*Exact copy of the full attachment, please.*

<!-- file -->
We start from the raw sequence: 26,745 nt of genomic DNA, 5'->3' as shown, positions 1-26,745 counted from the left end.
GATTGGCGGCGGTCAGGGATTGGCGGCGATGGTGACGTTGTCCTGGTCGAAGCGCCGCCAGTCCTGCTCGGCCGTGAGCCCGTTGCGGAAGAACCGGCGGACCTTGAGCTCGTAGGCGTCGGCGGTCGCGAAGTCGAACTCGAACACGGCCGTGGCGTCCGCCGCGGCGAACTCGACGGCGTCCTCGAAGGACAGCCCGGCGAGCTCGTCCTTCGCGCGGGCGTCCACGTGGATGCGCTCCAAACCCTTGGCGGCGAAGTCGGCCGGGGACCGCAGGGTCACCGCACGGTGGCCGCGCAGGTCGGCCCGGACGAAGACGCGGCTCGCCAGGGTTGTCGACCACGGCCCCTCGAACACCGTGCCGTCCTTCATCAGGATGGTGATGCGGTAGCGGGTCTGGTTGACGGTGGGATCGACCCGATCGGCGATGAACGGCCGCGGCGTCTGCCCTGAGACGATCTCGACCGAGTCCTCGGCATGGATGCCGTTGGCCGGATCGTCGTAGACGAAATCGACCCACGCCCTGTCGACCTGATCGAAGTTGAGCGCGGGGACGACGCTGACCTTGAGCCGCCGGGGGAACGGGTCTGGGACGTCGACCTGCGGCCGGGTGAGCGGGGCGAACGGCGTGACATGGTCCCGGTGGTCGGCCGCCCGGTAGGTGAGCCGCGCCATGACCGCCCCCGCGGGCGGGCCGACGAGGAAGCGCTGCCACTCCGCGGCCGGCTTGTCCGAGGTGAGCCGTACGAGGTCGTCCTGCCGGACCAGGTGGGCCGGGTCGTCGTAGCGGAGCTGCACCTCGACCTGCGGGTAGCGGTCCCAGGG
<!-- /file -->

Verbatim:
We start from the raw sequence: 26,745 nt of genomic DNA, 5'->3' as shown, positions 1-26,745 counted from the left end.
GATTGGCGGCGGTCAGGGATTGGCGGCGATGGTGACGTTGTCCTGGTCGAAGCGCCGCCAGTCCTGCTCGGCCGTGAGCCCGTTGCGGAAGAACCGGCGGACCTTGAGCTCGTAGGCGTCGGCGGTCGCGAAGTCGAACTCGAACACGGCCGTGGCGTCCGCCGCGGCGAACTCGACGGCGTCCTCGAAGGACAGCCCGGCGAGCTCGTCCTTCGCGCGGGCGTCCACGTGGATGCGCTCCAAACCCTTGGCGGCGAAGTCGGCCGGGGACCGCAGGGTCACCGCACGGTGGCCGCGCAGGTCGGCCCGGACGAAGACGCGGCTCGCCAGGGTTGTCGACCACGGCCCCTCGAACACCGTGCCGTCCTTCATCAGGATGGTGATGCGGTAGCGGGTCTGGTTGACGGTGGGATCGACCCGATCGGCGATGAACGGCCGCGGCGTCTGCCCTGAGACGATCTCGACCGAGTCCTCGGCATGGATGCCGTTGGCCGGATCGTCGTAGACGAAATCGACCCACGCCCTGTCGACCTGATCGAAGTTGAGCGCGGGGACGACGCTGACCTTGAGCCGCCGGGGGAACGGGTCTGGGACGTCGACCTGCGGCCGGGTGAGCGGGGCGAACGGCGTGACATGGTCCCGGTGGTCGGCCGCCCGGTAGGTGAGCCGCGCCATGACCGCCCCCGCGGGCGGGCCGACGAGGAAGCGCTGCCACTCCGCGGCCGGCTTGTCCGAGGTGAGCCGTACGAGGTCGTCCTGCCGGACCAGGTGGGCCGGGTCGTCGTAGCGGAGCTGCACCTCGACCTGCGGGTAGCGGTCCCAGGG